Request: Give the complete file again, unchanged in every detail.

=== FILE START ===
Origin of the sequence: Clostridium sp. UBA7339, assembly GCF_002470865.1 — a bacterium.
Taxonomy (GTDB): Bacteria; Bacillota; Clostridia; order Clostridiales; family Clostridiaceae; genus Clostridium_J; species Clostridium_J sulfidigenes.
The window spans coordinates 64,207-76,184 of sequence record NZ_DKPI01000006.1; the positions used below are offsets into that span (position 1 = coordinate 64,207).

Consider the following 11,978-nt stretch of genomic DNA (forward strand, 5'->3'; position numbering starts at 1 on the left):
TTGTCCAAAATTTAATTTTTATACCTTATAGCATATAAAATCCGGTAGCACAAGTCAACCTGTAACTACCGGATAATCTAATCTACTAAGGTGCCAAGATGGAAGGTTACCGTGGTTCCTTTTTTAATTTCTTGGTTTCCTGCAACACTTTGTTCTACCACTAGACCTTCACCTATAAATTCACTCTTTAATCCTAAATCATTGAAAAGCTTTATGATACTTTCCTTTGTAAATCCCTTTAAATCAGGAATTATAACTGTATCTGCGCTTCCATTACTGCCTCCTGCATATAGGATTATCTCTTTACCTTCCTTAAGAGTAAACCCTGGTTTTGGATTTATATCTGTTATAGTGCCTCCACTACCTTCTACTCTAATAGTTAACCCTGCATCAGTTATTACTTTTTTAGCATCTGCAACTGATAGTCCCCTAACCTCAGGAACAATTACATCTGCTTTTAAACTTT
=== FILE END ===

Origin of the sequence: Clostridium sp. UBA7339, assembly GCF_002470865.1 — a bacterium.
Taxonomy (GTDB): Bacteria; Bacillota; Clostridia; order Clostridiales; family Clostridiaceae; genus Clostridium_J; species Clostridium_J sulfidigenes.
The window spans coordinates 64,207-76,184 of sequence record NZ_DKPI01000006.1; the positions used below are offsets into that span (position 1 = coordinate 64,207).

Consider the following 11,978-nt stretch of genomic DNA (forward strand, 5'->3'; position numbering starts at 1 on the left):
TTGTCCAAAATTTAATTTTTATACCTTATAGCATATAAAATCCGGTAGCACAAGTCAACCTGTAACTACCGGATAATCTAATCTACTAAGGTGCCAAGATGGAAGGTTACCGTGGTTCCTTTTTTAATTTCTTGGTTTCCTGCAACACTTTGTTCTACCACTAGACCTTCACCTATAAATTCACTCTTTAATCCTAAATCATTGAAAAGCTTTATGATACTTTCCTTTGTAAATCCCTTTAAATCAGGAATTATAACTGTATCTGCGCTTCCATTACTGCCTCCTGCATATAGGATTATCTCTTTACCTTCCTTAAGAGTAAACCCTGGTTTTGGATTTATATCTGTTATAGTGCCTCCACTACCTTCTACTCTAATAGTTAACCCTGCATCAGTTATTACTTTTTTAGCATCTGCAACTGATAGTCCCCTAACCTCAGGAACAATTACATCTGCTTTTAAACTTT